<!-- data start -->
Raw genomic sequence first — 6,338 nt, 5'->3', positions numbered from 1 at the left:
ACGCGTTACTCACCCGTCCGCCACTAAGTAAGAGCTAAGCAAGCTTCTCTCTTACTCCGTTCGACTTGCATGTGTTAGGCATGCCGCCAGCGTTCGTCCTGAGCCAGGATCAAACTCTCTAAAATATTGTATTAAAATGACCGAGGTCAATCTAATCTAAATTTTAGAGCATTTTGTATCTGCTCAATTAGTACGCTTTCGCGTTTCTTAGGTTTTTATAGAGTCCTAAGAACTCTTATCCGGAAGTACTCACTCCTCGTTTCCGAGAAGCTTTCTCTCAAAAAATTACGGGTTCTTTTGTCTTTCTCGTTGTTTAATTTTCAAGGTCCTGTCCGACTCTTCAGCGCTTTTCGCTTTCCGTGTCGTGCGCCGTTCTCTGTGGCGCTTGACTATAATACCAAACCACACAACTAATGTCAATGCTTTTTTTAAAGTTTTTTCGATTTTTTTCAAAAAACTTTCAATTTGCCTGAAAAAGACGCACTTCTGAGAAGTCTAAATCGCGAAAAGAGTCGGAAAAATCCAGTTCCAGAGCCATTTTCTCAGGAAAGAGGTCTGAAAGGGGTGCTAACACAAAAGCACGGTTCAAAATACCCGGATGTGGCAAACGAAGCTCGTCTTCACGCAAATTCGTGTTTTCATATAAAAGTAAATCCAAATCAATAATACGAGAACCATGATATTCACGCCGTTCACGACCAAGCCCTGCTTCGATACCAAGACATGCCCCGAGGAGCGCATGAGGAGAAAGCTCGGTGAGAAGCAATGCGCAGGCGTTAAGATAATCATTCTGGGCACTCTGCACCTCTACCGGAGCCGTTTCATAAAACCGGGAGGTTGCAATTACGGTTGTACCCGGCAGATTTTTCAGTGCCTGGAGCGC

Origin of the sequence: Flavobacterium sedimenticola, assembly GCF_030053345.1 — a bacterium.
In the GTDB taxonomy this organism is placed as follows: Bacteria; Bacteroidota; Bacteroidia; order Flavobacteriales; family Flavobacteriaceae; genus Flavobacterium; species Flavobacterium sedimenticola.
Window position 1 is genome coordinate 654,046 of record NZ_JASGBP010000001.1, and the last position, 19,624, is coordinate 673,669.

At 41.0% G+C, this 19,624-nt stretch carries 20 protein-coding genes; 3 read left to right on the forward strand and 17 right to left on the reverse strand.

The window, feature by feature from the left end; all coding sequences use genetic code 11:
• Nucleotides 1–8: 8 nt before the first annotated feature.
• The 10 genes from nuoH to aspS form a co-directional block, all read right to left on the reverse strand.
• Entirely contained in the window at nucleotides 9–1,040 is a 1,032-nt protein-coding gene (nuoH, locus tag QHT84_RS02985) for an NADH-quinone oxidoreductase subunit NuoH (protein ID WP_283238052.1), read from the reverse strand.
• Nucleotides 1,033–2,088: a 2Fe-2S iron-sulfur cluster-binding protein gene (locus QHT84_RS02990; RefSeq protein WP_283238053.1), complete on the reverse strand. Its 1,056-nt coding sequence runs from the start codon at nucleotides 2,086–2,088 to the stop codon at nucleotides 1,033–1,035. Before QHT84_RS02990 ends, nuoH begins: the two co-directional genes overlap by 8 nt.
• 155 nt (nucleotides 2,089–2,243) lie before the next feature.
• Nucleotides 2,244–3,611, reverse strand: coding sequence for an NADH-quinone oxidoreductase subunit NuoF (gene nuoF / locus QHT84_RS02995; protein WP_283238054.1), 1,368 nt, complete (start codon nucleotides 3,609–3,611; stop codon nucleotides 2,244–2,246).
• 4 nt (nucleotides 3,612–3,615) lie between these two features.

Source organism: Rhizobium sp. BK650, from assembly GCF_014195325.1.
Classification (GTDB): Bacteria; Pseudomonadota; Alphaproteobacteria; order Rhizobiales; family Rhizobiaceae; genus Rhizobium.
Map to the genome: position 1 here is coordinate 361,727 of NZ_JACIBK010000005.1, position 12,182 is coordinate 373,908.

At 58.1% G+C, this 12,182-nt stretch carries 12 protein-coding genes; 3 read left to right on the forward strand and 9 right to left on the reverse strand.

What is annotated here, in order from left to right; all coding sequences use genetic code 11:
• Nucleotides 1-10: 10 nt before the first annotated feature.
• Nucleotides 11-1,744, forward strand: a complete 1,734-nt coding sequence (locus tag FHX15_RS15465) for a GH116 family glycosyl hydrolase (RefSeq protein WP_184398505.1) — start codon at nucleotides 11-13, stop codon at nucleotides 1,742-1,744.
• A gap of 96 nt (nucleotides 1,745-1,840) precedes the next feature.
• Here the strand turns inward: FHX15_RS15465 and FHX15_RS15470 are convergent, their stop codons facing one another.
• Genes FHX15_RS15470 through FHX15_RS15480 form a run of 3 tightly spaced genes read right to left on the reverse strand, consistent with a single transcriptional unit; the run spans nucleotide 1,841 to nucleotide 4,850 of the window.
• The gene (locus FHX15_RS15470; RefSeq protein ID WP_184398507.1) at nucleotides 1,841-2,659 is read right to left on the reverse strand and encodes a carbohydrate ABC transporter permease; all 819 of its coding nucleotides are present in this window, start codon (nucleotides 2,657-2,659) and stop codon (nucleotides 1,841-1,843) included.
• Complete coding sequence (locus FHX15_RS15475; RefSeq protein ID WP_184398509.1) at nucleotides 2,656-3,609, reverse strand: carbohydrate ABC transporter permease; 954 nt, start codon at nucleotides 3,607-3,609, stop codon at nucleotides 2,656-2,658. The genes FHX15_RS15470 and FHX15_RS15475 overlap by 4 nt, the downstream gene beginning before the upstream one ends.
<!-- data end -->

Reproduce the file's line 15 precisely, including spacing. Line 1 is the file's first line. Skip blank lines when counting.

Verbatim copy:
Source organism: Rhizobium sp. BK650, from assembly GCF_014195325.1.